Some respondents considered that the ESG Guide should include information on work place diversity, including gender information in the workplace and information specifically on the percentage of females, ethnicity, nationality and age profile of the board directors and senior management.
The Exchange responded that it notes the growing importance of workplace diversity but that this is being considered as a separate exercise and will not be added to the ESG Guide at this stage.
The Exchange is mindful of the additional costs that seeking external assurance on ESG reports may impose and the proposed ESG Guide does not therefore recommend the seeking of external assurance. The majority of the issuer and business association respondents agreed with the Exchange while most of the investor and private practitioner respondents expressed opposite views.
The Exchange agrees with one respondent that the ESG Guide should not leave out the assurance aspect and the Exchange will mention in the ESG Guide that issuers may consider offering assurance on their ESG reports.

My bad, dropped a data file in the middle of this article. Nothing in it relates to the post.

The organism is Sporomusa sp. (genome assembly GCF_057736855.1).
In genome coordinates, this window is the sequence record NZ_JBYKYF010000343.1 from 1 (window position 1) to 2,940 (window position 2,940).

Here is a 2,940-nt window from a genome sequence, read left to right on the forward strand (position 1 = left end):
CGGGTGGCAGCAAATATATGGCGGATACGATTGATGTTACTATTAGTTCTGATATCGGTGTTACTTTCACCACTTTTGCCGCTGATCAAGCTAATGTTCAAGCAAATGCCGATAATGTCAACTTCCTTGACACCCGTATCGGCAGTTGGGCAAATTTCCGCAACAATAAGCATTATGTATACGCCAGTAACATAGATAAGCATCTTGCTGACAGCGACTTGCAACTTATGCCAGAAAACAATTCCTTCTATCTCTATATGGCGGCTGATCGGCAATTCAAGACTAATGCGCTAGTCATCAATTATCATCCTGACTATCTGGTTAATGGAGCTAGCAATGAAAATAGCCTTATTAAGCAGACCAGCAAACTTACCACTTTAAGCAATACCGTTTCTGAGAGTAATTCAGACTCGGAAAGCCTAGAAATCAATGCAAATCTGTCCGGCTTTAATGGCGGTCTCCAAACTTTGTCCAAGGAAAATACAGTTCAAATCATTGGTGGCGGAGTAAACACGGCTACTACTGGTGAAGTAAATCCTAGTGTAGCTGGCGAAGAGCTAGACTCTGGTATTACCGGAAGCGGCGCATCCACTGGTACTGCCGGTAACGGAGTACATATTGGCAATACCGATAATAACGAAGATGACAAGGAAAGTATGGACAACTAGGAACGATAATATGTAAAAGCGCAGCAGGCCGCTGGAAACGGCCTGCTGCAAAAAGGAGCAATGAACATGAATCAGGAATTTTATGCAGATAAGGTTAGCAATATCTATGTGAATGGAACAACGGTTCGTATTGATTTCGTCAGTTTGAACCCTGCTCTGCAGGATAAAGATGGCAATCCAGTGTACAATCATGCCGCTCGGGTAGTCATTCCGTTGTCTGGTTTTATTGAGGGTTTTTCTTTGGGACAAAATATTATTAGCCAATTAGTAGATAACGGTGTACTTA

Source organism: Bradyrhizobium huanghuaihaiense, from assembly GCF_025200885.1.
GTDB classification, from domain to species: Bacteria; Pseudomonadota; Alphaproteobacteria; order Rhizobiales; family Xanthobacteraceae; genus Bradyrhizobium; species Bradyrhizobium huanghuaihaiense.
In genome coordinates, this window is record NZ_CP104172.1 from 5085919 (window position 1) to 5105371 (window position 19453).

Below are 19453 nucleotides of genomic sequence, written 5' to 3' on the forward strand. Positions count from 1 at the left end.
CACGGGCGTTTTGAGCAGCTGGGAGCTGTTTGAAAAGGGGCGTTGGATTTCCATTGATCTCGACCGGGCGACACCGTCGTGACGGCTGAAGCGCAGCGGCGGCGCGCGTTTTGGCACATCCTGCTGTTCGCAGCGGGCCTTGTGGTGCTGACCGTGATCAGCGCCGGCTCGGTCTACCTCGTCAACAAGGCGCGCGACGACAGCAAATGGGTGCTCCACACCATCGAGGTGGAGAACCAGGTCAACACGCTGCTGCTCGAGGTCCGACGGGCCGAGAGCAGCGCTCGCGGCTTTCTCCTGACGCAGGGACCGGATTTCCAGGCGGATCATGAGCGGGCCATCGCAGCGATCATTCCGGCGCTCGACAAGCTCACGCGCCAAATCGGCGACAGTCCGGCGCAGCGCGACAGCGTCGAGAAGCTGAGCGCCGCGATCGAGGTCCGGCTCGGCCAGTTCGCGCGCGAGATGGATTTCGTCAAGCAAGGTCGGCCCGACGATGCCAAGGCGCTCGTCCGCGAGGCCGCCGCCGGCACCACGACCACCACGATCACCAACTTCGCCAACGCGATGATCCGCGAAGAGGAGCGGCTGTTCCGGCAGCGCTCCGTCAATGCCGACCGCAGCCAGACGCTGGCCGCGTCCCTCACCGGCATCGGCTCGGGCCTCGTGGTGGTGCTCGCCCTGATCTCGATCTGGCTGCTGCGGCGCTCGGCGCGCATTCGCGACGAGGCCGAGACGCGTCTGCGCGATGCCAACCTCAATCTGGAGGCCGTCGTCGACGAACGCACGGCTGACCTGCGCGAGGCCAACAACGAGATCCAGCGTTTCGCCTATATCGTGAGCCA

Some respondents suggested that the ESG Guide could use a stronger tone such as using “encouraged to” rather than “may” in the ESG Guide.
The Exchange considers that normative language is not preferred at this stage and will maintain the overall tone of the ESG Guide except that the Exchange will encourage issuers to:
state in the ESG report which entities in the group and/ or which operations have been included for the report to avoid being misleading;
continue to report once they start reporting;
explain how the KPIs are calculated so that readers can interpret the KPIs which are not defined in the ESG Guide; and
prioritise ESG subject areas, aspects and KPIs to show that issuers have carefully considered their ESG strategies and are not using the ESG Guide as a check-list.